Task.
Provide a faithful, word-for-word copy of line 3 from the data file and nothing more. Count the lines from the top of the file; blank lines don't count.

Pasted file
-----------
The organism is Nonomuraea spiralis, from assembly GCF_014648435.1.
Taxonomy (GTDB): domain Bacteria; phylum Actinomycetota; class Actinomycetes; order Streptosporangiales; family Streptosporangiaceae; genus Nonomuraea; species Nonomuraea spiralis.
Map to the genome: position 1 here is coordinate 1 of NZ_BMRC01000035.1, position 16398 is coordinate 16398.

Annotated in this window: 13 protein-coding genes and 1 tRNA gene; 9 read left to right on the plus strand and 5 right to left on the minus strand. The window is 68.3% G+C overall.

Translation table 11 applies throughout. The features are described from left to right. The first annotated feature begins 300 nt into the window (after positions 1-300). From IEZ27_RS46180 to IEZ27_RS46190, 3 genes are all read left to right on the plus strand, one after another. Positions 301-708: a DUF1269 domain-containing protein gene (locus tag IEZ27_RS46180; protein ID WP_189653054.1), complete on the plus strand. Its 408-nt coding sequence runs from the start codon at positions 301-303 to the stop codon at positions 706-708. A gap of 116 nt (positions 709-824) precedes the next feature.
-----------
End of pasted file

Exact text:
Map to the genome: position 1 here is coordinate 1 of NZ_BMRC01000035.1, position 16398 is coordinate 16398.